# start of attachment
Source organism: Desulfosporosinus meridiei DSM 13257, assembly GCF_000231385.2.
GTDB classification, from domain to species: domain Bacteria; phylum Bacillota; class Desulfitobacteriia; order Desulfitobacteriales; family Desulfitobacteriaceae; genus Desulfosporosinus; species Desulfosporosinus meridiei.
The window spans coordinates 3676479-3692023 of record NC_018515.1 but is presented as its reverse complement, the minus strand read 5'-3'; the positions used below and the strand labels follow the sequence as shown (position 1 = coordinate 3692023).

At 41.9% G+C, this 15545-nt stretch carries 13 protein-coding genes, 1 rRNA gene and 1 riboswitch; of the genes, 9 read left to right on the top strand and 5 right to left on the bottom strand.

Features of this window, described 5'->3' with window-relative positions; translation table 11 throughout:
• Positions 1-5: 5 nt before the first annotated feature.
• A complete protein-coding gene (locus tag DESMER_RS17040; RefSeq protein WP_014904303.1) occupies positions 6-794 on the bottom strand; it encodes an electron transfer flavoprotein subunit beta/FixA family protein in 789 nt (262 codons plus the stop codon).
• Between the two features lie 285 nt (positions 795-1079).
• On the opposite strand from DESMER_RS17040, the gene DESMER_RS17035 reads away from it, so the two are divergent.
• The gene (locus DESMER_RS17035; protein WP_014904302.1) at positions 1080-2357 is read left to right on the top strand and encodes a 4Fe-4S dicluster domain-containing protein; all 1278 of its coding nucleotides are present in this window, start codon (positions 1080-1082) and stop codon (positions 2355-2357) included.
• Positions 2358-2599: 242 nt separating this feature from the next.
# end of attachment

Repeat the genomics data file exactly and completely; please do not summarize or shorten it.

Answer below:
Source organism: Desulfosporosinus meridiei DSM 13257, assembly GCF_000231385.2.
GTDB classification, from domain to species: domain Bacteria; phylum Bacillota; class Desulfitobacteriia; order Desulfitobacteriales; family Desulfitobacteriaceae; genus Desulfosporosinus; species Desulfosporosinus meridiei.
The window spans coordinates 3676479-3692023 of record NC_018515.1 but is presented as its reverse complement, the minus strand read 5'-3'; the positions used below and the strand labels follow the sequence as shown (position 1 = coordinate 3692023).

At 41.9% G+C, this 15545-nt stretch carries 13 protein-coding genes, 1 rRNA gene and 1 riboswitch; of the genes, 9 read left to right on the top strand and 5 right to left on the bottom strand.

Features of this window, described 5'->3' with window-relative positions; translation table 11 throughout:
• Positions 1-5: 5 nt before the first annotated feature.
• A complete protein-coding gene (locus tag DESMER_RS17040; RefSeq protein WP_014904303.1) occupies positions 6-794 on the bottom strand; it encodes an electron transfer flavoprotein subunit beta/FixA family protein in 789 nt (262 codons plus the stop codon).
• Between the two features lie 285 nt (positions 795-1079).
• On the opposite strand from DESMER_RS17040, the gene DESMER_RS17035 reads away from it, so the two are divergent.
• The gene (locus DESMER_RS17035; protein WP_014904302.1) at positions 1080-2357 is read left to right on the top strand and encodes a 4Fe-4S dicluster domain-containing protein; all 1278 of its coding nucleotides are present in this window, start codon (positions 1080-1082) and stop codon (positions 2355-2357) included.
• Positions 2358-2599: 242 nt separating this feature from the next.